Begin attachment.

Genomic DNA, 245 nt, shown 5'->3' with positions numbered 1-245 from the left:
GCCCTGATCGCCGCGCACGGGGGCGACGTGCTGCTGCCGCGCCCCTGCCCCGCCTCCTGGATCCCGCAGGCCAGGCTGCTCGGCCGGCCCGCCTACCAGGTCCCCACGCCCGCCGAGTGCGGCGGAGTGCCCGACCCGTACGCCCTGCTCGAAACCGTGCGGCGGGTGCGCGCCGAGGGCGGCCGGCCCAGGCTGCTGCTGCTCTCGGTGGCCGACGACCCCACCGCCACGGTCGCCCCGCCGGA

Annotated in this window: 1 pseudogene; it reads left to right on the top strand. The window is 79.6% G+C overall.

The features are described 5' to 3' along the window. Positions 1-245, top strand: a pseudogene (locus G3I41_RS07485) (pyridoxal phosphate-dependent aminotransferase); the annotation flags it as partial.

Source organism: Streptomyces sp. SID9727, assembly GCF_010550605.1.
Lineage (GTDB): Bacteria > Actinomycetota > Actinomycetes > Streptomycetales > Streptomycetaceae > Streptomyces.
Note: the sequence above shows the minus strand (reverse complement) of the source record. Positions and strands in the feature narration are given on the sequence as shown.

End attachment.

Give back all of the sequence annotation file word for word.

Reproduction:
Genomic DNA, 245 nt, shown 5'->3' with positions numbered 1-245 from the left:
GCCCTGATCGCCGCGCACGGGGGCGACGTGCTGCTGCCGCGCCCCTGCCCCGCCTCCTGGATCCCGCAGGCCAGGCTGCTCGGCCGGCCCGCCTACCAGGTCCCCACGCCCGCCGAGTGCGGCGGAGTGCCCGACCCGTACGCCCTGCTCGAAACCGTGCGGCGGGTGCGCGCCGAGGGCGGCCGGCCCAGGCTGCTGCTGCTCTCGGTGGCCGACGACCCCACCGCCACGGTCGCCCCGCCGGA

Annotated in this window: 1 pseudogene; it reads left to right on the top strand. The window is 79.6% G+C overall.

The features are described 5' to 3' along the window. Positions 1-245, top strand: a pseudogene (locus G3I41_RS07485) (pyridoxal phosphate-dependent aminotransferase); the annotation flags it as partial.

Source organism: Streptomyces sp. SID9727, assembly GCF_010550605.1.
Lineage (GTDB): Bacteria > Actinomycetota > Actinomycetes > Streptomycetales > Streptomycetaceae > Streptomyces.
Note: the sequence above shows the minus strand (reverse complement) of the source record. Positions and strands in the feature narration are given on the sequence as shown.